Bibliography

I have put the bibliography onto a separate page for those who are interested in fetching it.

The proofs of possibility take advantage of the summations formed by the positions of pairs and their requisite separation in an arrangement. For it to all hold true (integral) n must be of the form 4m or 4m-1.

The Roy Davies paper (and others) gives patterns for constructing a single langford sequence (arrangement) for any given n, as a demonstration (construction) proof for a theorem that the solutions are not only possible but at least one exists for each feasible value of n.

Martin Gardner revisits Langford's Problem in Mathematical Magic Show, published by Alfred A. Knopf, ISBN 0-88385-449-X, first and second editions.

Charles Dudley Langford Biography

Work in Progress, including obituary from Math Gazette. Will be posted Spring or Summer 2014. Not complete enough yet to edit into final form. May have to travel to Scotland! :^)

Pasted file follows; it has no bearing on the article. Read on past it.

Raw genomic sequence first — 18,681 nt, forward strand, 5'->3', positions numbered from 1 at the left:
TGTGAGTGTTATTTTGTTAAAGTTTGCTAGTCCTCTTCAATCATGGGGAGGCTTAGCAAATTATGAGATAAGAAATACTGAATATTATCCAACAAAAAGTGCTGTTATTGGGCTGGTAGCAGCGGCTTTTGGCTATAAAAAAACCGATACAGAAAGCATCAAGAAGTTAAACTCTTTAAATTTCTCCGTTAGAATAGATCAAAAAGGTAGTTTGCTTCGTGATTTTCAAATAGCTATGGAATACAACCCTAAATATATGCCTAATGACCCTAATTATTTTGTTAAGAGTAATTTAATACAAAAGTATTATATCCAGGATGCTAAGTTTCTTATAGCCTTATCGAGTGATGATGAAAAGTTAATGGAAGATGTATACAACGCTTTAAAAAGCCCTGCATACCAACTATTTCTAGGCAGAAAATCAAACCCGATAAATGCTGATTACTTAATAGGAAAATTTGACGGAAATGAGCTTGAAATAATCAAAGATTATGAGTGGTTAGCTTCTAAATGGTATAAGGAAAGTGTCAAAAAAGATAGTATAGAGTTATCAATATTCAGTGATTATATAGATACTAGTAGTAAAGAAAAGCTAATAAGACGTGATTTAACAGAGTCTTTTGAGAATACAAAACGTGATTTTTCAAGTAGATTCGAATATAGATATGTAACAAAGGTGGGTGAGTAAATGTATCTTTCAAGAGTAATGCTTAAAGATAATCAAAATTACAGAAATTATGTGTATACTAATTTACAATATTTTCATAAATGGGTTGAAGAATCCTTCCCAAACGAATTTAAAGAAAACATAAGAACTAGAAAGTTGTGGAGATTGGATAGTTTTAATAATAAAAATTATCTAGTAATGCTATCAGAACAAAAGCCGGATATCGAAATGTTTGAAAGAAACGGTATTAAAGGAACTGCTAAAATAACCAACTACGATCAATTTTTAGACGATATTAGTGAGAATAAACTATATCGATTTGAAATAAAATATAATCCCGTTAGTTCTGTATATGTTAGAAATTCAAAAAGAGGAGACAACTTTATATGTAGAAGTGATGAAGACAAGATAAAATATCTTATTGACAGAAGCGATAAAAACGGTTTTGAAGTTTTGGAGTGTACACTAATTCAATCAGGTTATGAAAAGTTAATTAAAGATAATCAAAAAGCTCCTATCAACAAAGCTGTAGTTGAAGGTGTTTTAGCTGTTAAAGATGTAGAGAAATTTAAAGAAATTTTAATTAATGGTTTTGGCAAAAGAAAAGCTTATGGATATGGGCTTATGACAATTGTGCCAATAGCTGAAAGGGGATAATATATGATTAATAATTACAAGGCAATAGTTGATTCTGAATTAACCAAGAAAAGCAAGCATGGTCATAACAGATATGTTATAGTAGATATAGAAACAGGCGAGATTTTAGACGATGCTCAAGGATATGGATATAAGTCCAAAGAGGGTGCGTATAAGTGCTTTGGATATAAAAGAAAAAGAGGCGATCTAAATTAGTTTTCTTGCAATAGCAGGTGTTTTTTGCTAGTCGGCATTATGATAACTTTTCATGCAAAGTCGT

Hardware for Langford's Problem

For my senior thesis at WSU, I designed (but did not build) a sequential logic circuit for the search algorithm.

Saito & Hayasaka at Miyagi Tech College in Japan designed and built special purpose computers to check for the existence of solutions for various higher order tuples. See reference in bibliography.

[In the 1960s, E. J. Groth used Langford pairings to construct circuits for integer multiplication. Need reference! Knuth mentions.]


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[Need to use a Creative Commons license for this.]
Till then, ©2014, John E. Miller, Portland, Oregon.
Contact: miller@lclark.edu
Created: 1995?
Updated: 08-Apr-2006
Updated: as results came in!
Updated: 14-Feb-2014